An IPO, or an initial public offering, is a way for a private company to raise capital for operations and growth by selling shares of the company to the public. But how does a business determine how many shares it should sell and at what price? In other words, how does a business determine its own value on the open market? For this, companies turn to investment banks for valuation. The valuation of an IPO is a delicate affair. If the stock is undervalued, the company can leave huge amounts of money on the table while the initial investors make enormous profits from selling the undervalued stock. If the stock is overvalued, the underwriting investment bank often needs to step in and buy up shares to shore up the price, investors lose money, and the stock could tailspin as investors try to dump shares. The dismal performance of recent IPOs like that of Candy Crush maker King Digital Entertainment (KING) shows that investment bank valuations are far from a science. In this article, we will discuss why and how investment bank IPO valuations go wrong. 

(See related Top 5 IPO Flops of 2014 and How does an IPO get valued?)

The Role of Investment Banks in the IPO Pricing Process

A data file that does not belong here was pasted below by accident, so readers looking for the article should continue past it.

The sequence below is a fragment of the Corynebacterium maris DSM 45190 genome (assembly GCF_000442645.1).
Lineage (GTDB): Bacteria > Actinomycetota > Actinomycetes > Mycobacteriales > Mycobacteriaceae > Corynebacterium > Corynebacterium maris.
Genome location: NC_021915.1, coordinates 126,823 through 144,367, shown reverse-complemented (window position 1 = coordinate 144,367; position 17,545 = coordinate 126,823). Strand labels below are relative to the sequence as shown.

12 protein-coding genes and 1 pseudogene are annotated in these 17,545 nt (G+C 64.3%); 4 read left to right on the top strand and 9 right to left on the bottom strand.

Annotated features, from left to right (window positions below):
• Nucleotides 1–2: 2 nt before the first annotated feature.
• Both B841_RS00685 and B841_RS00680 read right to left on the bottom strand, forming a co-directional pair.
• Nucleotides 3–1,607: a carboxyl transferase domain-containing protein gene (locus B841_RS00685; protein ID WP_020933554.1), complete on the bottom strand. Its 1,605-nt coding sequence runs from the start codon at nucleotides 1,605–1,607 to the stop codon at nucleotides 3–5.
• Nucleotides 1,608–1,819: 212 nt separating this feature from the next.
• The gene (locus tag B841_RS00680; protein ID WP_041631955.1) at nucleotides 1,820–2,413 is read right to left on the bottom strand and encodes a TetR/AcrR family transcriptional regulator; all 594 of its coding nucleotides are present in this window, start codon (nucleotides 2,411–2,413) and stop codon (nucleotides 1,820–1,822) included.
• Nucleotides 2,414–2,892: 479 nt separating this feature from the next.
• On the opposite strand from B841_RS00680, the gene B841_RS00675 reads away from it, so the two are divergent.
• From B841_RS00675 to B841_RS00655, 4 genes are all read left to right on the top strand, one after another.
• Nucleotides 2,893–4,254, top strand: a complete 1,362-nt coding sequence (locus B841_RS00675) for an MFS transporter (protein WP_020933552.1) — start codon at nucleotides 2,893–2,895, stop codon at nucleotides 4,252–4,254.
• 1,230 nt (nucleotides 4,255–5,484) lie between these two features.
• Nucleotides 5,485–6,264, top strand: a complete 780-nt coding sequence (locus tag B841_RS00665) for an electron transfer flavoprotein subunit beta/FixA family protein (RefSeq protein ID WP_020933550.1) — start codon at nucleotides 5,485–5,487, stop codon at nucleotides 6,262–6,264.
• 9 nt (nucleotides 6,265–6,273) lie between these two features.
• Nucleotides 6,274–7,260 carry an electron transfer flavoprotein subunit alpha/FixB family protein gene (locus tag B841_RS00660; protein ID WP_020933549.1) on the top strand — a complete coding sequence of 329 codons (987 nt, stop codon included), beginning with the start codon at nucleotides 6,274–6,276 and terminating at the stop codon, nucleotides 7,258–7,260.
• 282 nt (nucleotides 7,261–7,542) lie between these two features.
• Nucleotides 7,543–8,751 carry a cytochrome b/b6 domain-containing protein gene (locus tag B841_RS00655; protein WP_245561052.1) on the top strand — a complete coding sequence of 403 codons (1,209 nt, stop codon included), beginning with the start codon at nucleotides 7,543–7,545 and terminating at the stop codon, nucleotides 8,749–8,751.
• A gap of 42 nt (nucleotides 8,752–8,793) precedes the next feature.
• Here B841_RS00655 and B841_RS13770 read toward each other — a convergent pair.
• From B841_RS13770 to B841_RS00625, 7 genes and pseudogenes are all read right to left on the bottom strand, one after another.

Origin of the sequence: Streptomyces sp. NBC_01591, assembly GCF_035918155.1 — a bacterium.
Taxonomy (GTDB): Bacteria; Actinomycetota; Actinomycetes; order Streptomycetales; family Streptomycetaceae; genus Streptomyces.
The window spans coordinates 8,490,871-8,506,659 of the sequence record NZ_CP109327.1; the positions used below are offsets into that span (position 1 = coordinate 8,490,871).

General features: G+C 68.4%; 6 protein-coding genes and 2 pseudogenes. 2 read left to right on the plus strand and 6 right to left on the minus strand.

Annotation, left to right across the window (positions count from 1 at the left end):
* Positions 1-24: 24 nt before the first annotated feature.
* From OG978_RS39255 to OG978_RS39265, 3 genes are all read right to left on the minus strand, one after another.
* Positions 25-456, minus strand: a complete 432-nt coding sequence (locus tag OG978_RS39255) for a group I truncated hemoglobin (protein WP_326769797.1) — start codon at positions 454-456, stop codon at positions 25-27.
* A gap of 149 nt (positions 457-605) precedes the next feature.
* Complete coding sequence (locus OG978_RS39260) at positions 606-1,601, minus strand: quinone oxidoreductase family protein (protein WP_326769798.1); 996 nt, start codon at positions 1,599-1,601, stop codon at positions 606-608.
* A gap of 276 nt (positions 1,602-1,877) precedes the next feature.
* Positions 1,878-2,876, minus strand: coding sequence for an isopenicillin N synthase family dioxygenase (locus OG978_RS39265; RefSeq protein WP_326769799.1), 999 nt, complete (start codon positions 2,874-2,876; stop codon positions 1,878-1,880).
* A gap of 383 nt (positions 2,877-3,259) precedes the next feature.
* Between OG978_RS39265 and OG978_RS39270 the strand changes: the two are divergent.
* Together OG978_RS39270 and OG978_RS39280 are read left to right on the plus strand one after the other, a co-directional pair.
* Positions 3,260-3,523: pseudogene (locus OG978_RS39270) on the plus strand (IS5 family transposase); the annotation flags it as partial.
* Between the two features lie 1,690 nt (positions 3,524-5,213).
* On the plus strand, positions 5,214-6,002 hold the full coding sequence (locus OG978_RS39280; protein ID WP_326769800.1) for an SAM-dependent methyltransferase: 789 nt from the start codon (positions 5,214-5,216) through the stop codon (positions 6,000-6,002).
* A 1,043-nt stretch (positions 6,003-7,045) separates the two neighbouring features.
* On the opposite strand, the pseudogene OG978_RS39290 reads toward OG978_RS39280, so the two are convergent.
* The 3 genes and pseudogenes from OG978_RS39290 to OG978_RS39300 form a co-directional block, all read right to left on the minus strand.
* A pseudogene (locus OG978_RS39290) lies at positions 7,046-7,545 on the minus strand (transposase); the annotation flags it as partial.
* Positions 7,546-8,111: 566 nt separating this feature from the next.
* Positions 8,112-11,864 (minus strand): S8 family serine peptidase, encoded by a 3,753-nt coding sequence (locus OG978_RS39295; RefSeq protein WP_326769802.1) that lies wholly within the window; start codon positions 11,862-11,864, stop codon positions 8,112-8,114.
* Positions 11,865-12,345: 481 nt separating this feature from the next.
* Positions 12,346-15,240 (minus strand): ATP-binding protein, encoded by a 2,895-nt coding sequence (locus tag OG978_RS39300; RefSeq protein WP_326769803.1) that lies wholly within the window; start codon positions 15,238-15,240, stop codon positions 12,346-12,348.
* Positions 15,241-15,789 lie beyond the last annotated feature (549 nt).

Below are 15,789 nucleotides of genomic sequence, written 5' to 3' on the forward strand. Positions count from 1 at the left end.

An IPO is a complex and lengthy process. Before listing publicly, the private business gets its stock valued by analysts to determine a realistic price range. Such assessment also helps to structure the IPO to match the company’s capital raising requirements. Investment bankers are considered valuation experts. They facilitate what is called the price discovery of the private business. The investment bank will then offer large institutional investors, private investors, and other cherry-picked investors the opportunity to buy shares of the company. The catch is these initial investors must decide how many shares to purchase without knowing the exact price per share. Based on the recommendations of investment bankers, the IPO underwriter (usually an investment bank or a syndicate of several investments banks) decides what the price for one share will be (this becomes the offer price). 

Investment bankers may guarantee a minimum amount of capital by purchasing the shares from the company and selling it to public through the IPO, or may simply assist in IPO process without guaranteeing any amount. They usually follow the syndication process, where multiple underwriters take tranches, or segments, of shares to be sold. (See related IPO Basics: Getting In On An IPO)

Despite an investment bank’s best efforts and exhaustive analysis, the process of taking a company from private to public means subjecting it to the whims of an unpredictable open market. On opening day, when the formerly private company enters the stock market as a publicly traded company for the first time, the opening price can go either way. An opening price that is much higher than the offer price indicates the stock was undervalued and that the company has left money of the table. An opening price that is much lower than than the offer price indicates the stock was overvalued. The closing price, short-term performance, and long-term performance of stock may also reveal errors in valuation.